SURINAME'S quest for an oil boom has been reignited by France-based TotalEnergies announcing that it will begin development studies for a large oil project offshore the Caribbean nation before the end of this year. The study is being done ahead of a US$9-billion investment into Suriname's nascent oil industry which is expected to start first production in 2028.
Patrick Pouyanné, CEO of TotalEnergies, made the announcement during a visit to Suriname Wednesday, lifting the uncertainty surrounding the final investment decision (FID) for offshore Block 58 which it operates in a 50-50 partnership with US oil and gas exploration company Apache Corporation. The FID is expected to be made in 2024. The decision is a crucial step in mega energy project to greenlight development. It was originally delayed from 2022 because of concerns over a mismatch between seismic data, and drilling results, with a number of dry wells drilled contrary to expectations and a high oil-to-gas ratio. That delay set back the original timeline for first oil production from 2025 to 2028. However analysts at oilprice.com believe first production for Suriname could come as early as 2026.
"The Block 58 development studies that we are launching today are a major step towards the development of the petroleum resources of Suriname. This development is in line with TotalEnergies' strategy aiming at the development of low-cost, low-emissions oil resources, and leverages on our company's expertise in deep water projects. We will thus contribute to improving the well-being of the people of Suriname," Pouyanné said.
Block 58, which is set to become Suriname's first commercial offshore project, has been confirmed to have cumulative resources of nearly 700 million barrels of oil and gas in two main fields – Sapakara South and Krabdagu.
"These reserves, located in water depths between 100 and 1,000 metres, will be produced through a system of subsea wells connected to a FPSO (Floating Production, Storage and Offloading unit) located 150 km off the Suriname coast, with an oil production capacity of 200,000 barrels per day," TotalEnergies said in a release. Pouyanné said at the initial stage of production, the gas will be reinjected to maintain crude output and could be exported in the future.
"Suriname is going through a challenging economic period. This announcement provides the much-needed outlook towards positive developments for our nation," Chandrikapersad Santokhi, president of the Republic of Suriname, said during the meeting which was also attended by Annand Jagesar, CEO of Staatsolie, Suriname's national oil and gas company.
"We are confident that the Surinamese people will benefit from the economic spin-off that will be generated in the next phases. Local entrepreneurs will have to seize the opportunities to provide their services and goods. We will make sure that future income from the offshore oil and gas will be spent wisely. Those incomes will contribute to the prosperity and stability fund, and will be a means to diversify our economy by developing sustainable sectors such as agriculture and tourism," Santokhi said of the project which offers a glimmer of hope to his embattled government in the capital Paramaribo.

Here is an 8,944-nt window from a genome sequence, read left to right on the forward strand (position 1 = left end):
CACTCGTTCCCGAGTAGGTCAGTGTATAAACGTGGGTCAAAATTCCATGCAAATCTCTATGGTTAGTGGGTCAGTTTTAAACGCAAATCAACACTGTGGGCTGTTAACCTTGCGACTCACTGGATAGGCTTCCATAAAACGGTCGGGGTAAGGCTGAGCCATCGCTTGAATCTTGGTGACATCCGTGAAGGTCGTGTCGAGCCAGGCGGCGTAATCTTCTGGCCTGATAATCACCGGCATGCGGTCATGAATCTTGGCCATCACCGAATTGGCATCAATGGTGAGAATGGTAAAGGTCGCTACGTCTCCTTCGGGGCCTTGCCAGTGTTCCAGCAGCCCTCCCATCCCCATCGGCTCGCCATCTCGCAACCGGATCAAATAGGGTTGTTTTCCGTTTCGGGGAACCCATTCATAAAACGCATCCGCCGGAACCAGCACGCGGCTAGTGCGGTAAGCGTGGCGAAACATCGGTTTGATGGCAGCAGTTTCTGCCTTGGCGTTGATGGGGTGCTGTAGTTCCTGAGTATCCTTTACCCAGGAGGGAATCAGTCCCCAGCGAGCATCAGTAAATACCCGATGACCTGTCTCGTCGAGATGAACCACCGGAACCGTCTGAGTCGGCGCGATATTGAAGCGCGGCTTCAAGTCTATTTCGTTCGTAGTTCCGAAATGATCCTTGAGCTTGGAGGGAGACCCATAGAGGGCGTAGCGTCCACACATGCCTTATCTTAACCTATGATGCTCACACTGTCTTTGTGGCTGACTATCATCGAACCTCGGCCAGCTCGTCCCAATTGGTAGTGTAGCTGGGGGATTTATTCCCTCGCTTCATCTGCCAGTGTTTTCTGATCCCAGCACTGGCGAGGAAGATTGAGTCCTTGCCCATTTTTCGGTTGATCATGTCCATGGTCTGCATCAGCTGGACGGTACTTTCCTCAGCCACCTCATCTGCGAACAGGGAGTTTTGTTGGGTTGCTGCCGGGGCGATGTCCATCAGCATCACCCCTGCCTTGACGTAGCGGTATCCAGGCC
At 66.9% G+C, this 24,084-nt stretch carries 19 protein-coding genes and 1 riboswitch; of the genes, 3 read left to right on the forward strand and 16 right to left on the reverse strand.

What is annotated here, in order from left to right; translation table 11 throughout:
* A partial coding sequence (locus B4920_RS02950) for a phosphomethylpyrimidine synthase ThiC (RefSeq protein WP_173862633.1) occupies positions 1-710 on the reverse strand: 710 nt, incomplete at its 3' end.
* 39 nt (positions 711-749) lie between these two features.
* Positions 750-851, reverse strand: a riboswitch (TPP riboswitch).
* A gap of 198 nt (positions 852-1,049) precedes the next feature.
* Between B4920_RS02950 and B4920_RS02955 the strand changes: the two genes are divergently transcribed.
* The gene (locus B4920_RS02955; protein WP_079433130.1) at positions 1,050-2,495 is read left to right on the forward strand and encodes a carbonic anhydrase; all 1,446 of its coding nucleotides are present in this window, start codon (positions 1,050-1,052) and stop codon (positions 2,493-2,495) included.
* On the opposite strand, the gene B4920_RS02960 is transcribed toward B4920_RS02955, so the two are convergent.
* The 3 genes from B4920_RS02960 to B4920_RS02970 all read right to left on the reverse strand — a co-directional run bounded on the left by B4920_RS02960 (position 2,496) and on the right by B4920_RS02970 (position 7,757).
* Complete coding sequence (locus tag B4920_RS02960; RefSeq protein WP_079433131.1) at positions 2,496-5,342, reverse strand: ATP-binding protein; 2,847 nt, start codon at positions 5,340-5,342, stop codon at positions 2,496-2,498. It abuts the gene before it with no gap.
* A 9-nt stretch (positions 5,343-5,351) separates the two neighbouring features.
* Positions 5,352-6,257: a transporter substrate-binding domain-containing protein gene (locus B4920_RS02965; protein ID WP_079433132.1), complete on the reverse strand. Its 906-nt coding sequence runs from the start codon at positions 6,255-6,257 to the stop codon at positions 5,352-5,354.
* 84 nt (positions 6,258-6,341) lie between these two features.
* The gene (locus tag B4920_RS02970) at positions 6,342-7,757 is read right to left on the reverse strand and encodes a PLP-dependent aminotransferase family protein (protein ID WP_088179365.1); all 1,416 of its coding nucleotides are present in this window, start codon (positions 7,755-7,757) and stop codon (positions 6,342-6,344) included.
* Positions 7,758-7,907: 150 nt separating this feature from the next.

Suriname is undergoing an economic crisis, which, despite harsh IMF-imposed economic reforms, is worsening. Inflation has soared into double digits, with reached a worrying 56.6 per cent in July 2023, and there are fears it will spiral higher. This is causing the cost of living in the country of 620,000 people to soar, straining already deeply impoverished households. That, in turn, is causing political dissent and fuelling violent anti-government protests. Those events see Paramaribo aggressively promoting the exploitation of Suriname's vast petroleum potential with an offshore oil boom seen as an economic silver bullet by an increasingly fragile government.
"We have reached a historic moment in our country," said Jagesar. The country could earn between US$16 billion and US$26 billion, he said, and "with good policy there can no longer be poverty in Suriname," adding it needed to make sure that oil wealth would be re-invested to propel the non-oil sector, instead of artificially expanding the economy, as has happened in Venezuela and Nigeria.
The discoveries in Surinamese water are light and sweet crude which are highly demanded because they are easier and cheaper to refine into high-grade, low-emission fuels. TotalEnergies expects the project could be developed at a production cost of less than US$20 barrel, Pouyanné said. Brent crude, the global benchmark traded at US$91.88 per barrel Wednesday, while West Texas Intermediary traded at US$88.52 per barrel.
TotalEnergies added in the release that it "is committed to the authorities of Suriname to develop this project in a responsible manner, both by ensuring benefits in terms of job creation and economic activities for Suriname and by using the best available technologies to minimise greenhouse gas emission", in a nod to the pressure facing energy companies to reduce their carbon emissions and for the decarbonising of the global economy.
"In particular, the facilities will be designed for zero flaring, with the associated gas entirely reinjected into the reservoirs. During the upcoming development and production phases, TotalEnergies will continue working closely with the national oil company Staatsolie to reinforce the actions in favour of local content. These actions have already allowed the training of more than 80 people for logistic base operations in Paramaribo during the exploration and appraisal phases," it ended.